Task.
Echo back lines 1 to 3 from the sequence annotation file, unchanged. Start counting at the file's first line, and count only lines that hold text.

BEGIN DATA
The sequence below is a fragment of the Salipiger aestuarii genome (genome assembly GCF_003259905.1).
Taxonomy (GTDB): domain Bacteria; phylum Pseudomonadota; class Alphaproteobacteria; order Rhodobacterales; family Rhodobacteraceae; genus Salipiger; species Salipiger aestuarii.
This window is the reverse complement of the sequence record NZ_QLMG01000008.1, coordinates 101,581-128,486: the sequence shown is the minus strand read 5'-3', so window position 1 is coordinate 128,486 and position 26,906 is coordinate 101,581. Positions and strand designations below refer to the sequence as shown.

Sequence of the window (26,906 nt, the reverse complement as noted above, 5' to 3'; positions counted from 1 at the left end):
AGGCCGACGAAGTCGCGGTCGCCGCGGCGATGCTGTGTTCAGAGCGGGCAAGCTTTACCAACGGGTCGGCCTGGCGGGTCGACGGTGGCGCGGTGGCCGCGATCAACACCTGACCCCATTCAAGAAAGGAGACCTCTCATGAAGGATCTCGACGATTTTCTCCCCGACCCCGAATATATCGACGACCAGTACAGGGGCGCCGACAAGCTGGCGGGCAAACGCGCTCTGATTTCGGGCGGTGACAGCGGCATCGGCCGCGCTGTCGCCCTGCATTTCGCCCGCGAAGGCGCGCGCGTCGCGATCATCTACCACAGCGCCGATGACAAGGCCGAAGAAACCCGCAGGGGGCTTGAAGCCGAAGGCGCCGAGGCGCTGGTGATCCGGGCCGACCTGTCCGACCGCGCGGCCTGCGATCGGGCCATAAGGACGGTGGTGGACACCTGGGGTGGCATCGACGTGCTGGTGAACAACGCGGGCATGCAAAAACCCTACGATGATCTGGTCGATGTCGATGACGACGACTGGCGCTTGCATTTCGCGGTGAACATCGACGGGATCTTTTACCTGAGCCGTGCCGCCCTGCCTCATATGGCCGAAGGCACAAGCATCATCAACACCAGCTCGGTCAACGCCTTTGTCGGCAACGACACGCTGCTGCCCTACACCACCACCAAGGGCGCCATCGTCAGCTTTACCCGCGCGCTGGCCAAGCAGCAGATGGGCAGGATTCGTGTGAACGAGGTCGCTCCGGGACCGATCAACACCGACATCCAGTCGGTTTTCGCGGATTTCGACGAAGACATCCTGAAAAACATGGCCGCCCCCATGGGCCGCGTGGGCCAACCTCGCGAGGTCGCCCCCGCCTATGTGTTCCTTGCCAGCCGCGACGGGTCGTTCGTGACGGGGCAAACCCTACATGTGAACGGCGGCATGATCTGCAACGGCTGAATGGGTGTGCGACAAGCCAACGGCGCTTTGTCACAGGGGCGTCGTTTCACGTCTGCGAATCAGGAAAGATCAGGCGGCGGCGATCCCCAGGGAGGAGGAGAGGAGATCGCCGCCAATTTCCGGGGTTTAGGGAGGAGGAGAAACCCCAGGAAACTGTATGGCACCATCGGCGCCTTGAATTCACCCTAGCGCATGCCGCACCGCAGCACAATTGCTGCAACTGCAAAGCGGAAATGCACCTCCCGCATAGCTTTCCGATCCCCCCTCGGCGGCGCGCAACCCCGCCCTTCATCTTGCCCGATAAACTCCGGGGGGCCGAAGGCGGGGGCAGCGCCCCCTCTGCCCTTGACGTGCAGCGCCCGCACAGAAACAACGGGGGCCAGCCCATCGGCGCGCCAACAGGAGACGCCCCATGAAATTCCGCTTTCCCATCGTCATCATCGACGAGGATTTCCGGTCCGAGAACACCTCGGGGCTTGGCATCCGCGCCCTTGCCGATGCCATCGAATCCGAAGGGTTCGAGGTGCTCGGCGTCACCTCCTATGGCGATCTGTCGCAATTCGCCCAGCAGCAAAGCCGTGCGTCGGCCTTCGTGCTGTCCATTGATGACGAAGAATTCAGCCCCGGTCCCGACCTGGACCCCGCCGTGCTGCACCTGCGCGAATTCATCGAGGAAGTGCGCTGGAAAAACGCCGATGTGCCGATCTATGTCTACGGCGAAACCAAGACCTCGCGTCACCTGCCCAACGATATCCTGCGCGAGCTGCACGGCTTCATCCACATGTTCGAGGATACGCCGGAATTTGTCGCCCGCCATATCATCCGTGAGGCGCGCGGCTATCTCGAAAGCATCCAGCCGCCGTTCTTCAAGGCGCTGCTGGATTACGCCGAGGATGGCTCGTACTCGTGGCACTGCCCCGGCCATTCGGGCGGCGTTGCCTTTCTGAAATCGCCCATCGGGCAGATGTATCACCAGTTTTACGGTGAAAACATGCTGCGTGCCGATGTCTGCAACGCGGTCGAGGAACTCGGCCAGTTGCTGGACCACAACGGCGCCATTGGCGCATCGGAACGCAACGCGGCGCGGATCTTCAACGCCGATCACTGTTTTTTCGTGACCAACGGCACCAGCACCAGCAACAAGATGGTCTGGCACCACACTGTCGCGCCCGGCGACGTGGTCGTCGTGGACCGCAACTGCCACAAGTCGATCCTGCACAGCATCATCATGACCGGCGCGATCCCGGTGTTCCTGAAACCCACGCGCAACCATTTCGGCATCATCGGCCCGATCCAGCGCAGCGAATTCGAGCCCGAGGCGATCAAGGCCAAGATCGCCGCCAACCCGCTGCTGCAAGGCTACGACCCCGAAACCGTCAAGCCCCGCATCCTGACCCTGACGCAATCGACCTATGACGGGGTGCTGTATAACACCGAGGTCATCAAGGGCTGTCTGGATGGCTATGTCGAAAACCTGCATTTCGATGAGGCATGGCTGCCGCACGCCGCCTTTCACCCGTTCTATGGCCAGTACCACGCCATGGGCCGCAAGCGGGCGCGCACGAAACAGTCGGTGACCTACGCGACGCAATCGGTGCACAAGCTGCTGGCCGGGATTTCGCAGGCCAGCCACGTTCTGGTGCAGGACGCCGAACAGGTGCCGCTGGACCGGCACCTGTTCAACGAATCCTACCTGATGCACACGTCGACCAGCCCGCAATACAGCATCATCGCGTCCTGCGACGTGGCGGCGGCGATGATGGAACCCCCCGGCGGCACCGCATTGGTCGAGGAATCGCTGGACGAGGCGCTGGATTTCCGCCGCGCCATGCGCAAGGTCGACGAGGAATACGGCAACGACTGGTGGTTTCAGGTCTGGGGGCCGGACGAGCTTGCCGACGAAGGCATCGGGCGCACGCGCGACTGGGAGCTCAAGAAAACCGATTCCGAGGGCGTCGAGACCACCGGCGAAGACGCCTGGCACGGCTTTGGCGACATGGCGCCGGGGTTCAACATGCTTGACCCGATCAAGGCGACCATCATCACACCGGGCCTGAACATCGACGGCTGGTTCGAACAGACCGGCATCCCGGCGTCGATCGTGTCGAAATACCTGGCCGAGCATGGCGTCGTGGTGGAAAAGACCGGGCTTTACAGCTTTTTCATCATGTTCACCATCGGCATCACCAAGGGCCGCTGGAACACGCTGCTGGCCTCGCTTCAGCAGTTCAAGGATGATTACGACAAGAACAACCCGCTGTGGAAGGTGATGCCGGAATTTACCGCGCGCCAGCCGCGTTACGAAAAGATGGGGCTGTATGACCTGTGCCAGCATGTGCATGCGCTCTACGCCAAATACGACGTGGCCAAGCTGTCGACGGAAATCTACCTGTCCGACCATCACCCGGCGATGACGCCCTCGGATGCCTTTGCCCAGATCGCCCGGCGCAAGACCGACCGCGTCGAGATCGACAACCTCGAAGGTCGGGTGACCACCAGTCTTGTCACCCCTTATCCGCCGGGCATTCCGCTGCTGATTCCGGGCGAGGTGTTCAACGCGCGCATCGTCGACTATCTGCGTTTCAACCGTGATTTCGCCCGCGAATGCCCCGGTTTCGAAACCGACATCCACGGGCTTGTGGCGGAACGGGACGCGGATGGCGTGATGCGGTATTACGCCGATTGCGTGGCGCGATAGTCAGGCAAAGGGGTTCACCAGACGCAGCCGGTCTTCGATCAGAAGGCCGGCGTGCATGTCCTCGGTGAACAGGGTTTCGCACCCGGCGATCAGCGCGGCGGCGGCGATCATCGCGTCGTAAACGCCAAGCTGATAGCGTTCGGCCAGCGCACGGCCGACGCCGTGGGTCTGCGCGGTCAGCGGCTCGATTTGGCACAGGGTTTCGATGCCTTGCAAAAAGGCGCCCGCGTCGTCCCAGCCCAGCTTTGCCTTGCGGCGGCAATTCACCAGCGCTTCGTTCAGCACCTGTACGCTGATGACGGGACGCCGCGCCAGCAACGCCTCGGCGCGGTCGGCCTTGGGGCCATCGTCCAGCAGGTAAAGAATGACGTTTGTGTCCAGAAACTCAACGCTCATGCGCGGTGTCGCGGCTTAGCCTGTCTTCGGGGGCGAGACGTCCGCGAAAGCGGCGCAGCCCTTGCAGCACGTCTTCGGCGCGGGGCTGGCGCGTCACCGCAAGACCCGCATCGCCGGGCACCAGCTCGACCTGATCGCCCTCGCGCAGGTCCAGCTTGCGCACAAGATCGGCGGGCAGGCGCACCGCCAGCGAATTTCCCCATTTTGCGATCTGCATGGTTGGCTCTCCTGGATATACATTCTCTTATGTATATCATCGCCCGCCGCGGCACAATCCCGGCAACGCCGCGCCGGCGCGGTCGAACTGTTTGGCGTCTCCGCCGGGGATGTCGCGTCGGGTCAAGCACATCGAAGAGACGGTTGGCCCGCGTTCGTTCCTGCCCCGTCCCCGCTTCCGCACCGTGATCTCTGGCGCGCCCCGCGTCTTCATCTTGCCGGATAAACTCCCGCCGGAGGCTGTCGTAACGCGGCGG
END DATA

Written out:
The sequence below is a fragment of the Salipiger aestuarii genome (genome assembly GCF_003259905.1).
Taxonomy (GTDB): domain Bacteria; phylum Pseudomonadota; class Alphaproteobacteria; order Rhodobacterales; family Rhodobacteraceae; genus Salipiger; species Salipiger aestuarii.
This window is the reverse complement of the sequence record NZ_QLMG01000008.1, coordinates 101,581-128,486: the sequence shown is the minus strand read 5'-3', so window position 1 is coordinate 128,486 and position 26,906 is coordinate 101,581. Positions and strand designations below refer to the sequence as shown.